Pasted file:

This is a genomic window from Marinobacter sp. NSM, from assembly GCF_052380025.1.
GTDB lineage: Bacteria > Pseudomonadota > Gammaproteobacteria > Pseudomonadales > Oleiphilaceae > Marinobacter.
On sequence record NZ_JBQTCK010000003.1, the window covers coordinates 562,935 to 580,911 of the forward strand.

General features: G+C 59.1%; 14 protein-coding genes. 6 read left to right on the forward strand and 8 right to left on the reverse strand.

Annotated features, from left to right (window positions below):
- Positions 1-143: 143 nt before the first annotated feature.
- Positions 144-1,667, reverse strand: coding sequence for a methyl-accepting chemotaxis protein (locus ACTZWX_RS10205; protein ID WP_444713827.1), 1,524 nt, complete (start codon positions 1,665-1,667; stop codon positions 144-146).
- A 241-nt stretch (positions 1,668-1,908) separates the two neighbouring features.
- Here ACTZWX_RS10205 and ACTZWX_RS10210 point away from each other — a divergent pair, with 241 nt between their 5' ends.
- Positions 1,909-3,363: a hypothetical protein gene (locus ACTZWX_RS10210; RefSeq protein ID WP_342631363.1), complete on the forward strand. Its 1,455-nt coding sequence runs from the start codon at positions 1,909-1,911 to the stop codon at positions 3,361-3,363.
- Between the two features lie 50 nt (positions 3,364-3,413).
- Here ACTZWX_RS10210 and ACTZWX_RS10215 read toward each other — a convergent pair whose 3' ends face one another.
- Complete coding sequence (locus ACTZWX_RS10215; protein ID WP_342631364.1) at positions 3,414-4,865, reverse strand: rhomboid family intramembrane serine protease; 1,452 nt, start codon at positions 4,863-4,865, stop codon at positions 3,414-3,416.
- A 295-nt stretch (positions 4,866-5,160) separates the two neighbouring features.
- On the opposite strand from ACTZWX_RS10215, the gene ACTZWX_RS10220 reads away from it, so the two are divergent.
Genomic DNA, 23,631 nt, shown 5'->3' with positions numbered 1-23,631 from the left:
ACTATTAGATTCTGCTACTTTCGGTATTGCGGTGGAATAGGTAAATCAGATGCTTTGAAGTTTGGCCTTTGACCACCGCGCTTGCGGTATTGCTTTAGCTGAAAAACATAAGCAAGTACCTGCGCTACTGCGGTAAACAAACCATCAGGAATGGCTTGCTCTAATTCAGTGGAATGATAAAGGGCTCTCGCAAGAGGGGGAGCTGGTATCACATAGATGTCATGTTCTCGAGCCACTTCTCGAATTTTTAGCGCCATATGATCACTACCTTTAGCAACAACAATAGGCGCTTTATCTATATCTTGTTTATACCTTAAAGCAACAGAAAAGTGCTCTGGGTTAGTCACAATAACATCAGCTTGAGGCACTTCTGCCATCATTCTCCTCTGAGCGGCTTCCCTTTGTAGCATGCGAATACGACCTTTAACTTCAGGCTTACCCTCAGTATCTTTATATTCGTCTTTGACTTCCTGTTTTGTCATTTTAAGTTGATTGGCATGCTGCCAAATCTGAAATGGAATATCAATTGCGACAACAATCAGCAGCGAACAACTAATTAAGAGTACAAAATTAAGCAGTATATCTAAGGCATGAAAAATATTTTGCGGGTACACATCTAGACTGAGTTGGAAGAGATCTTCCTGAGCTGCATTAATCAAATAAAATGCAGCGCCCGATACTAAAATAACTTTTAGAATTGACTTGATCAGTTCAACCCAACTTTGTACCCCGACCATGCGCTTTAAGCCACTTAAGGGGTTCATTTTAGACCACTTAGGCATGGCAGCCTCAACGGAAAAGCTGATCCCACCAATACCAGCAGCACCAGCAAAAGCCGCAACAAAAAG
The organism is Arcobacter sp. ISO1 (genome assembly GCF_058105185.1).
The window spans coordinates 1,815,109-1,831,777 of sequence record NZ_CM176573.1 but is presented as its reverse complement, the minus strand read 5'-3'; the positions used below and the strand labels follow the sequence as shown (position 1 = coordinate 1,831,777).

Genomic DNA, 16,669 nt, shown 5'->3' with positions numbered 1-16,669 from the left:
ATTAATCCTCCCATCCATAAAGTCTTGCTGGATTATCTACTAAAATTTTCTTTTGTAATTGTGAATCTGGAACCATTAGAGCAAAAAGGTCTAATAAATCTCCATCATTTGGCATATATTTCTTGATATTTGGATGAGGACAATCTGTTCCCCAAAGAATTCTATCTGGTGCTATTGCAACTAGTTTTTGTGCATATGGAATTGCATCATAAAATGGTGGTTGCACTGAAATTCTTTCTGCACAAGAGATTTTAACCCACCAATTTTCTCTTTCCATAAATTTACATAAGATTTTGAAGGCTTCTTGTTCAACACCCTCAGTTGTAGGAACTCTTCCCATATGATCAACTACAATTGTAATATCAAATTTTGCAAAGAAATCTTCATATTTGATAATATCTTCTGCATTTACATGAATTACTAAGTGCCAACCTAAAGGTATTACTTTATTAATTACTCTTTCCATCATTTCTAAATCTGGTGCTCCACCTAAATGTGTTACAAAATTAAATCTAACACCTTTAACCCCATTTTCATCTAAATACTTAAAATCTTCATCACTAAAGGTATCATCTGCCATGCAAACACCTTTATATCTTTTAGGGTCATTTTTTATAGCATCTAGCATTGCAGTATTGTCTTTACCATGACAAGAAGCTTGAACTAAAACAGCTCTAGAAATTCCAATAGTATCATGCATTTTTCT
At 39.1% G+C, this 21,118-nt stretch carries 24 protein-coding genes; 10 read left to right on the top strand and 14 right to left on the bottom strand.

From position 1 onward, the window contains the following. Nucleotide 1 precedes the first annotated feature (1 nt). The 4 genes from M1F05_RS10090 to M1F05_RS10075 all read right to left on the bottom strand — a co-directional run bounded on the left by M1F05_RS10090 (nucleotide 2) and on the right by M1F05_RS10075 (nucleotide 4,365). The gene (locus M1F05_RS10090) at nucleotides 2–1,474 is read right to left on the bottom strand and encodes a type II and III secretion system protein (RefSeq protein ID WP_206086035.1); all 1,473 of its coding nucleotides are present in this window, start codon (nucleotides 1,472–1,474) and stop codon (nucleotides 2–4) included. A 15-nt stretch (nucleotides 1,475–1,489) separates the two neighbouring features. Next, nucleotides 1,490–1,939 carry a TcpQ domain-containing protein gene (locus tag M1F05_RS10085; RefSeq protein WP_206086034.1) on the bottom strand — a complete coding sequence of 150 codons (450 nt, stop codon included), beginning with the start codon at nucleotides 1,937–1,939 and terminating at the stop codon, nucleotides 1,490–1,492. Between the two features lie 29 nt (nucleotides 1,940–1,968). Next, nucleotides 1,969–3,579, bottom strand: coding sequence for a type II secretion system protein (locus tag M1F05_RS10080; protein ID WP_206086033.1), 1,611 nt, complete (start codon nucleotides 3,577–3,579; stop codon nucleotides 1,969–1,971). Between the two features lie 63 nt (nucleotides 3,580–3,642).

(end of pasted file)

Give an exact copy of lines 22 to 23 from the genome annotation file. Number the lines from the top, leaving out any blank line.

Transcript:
At 39.1% G+C, this 21,118-nt stretch carries 24 protein-coding genes; 10 read left to right on the top strand and 14 right to left on the bottom strand.

From position 1 onward, the window contains the following. Nucleotide 1 precedes the first annotated feature (1 nt). The 4 genes from M1F05_RS10090 to M1F05_RS10075 all read right to left on the bottom strand — a co-directional run bounded on the left by M1F05_RS10090 (nucleotide 2) and on the right by M1F05_RS10075 (nucleotide 4,365). The gene (locus M1F05_RS10090) at nucleotides 2–1,474 is read right to left on the bottom strand and encodes a type II and III secretion system protein (RefSeq protein ID WP_206086035.1); all 1,473 of its coding nucleotides are present in this window, start codon (nucleotides 1,472–1,474) and stop codon (nucleotides 2–4) included. A 15-nt stretch (nucleotides 1,475–1,489) separates the two neighbouring features. Next, nucleotides 1,490–1,939 carry a TcpQ domain-containing protein gene (locus tag M1F05_RS10085; RefSeq protein WP_206086034.1) on the bottom strand — a complete coding sequence of 150 codons (450 nt, stop codon included), beginning with the start codon at nucleotides 1,937–1,939 and terminating at the stop codon, nucleotides 1,490–1,492. Between the two features lie 29 nt (nucleotides 1,940–1,968). Next, nucleotides 1,969–3,579, bottom strand: coding sequence for a type II secretion system protein (locus tag M1F05_RS10080; protein ID WP_206086033.1), 1,611 nt, complete (start codon nucleotides 3,577–3,579; stop codon nucleotides 1,969–1,971). Between the two features lie 63 nt (nucleotides 3,580–3,642).